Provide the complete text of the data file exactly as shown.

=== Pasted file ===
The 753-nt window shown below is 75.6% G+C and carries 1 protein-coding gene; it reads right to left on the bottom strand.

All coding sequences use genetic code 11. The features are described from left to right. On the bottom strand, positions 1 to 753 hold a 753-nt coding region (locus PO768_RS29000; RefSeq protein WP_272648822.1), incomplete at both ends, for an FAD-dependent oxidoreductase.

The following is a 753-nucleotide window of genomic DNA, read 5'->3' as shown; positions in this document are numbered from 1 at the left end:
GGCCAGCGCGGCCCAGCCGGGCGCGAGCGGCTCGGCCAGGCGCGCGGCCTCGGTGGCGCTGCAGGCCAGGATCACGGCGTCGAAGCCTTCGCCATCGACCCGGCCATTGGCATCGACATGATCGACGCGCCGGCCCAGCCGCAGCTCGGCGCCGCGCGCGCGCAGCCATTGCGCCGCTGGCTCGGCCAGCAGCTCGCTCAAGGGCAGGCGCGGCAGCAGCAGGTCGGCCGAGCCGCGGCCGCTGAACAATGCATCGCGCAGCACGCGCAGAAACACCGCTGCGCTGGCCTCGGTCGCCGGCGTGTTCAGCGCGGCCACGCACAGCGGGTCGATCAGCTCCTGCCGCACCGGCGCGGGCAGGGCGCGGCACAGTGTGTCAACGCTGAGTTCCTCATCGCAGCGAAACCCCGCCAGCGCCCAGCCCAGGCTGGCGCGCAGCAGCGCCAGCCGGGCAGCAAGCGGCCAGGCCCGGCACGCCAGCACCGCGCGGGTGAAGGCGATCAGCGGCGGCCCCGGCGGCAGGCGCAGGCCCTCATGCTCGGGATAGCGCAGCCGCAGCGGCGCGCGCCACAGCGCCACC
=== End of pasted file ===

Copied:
The 753-nt window shown below is 75.6% G+C and carries 1 protein-coding gene; it reads right to left on the bottom strand.

All coding sequences use genetic code 11. The features are described from left to right. On the bottom strand, positions 1 to 753 hold a 753-nt coding region (locus PO768_RS29000; RefSeq protein WP_272648822.1), incomplete at both ends, for an FAD-dependent oxidoreductase.

The following is a 753-nucleotide window of genomic DNA, read 5'->3' as shown; positions in this document are numbered from 1 at the left end:
GGCCAGCGCGGCCCAGCCGGGCGCGAGCGGCTCGGCCAGGCGCGCGGCCTCGGTGGCGCTGCAGGCCAGGATCACGGCGTCGAAGCCTTCGCCATCGACCCGGCCATTGGCATCGACATGATCGACGCGCCGGCCCAGCCGCAGCTCGGCGCCGCGCGCGCGCAGCCATTGCGCCGCTGGCTCGGCCAGCAGCTCGCTCAAGGGCAGGCGCGGCAGCAGCAGGTCGGCCGAGCCGCGGCCGCTGAACAATGCATCGCGCAGCACGCGCAGAAACACCGCTGCGCTGGCCTCGGTCGCCGGCGTGTTCAGCGCGGCCACGCACAGCGGGTCGATCAGCTCCTGCCGCACCGGCGCGGGCAGGGCGCGGCACAGTGTGTCAACGCTGAGTTCCTCATCGCAGCGAAACCCCGCCAGCGCCCAGCCCAGGCTGGCGCGCAGCAGCGCCAGCCGGGCAGCAAGCGGCCAGGCCCGGCACGCCAGCACCGCGCGGGTGAAGGCGATCAGCGGCGGCCCCGGCGGCAGGCGCAGGCCCTCATGCTCGGGATAGCGCAGCCGCAGCGGCGCGCGCCACAGCGCCACC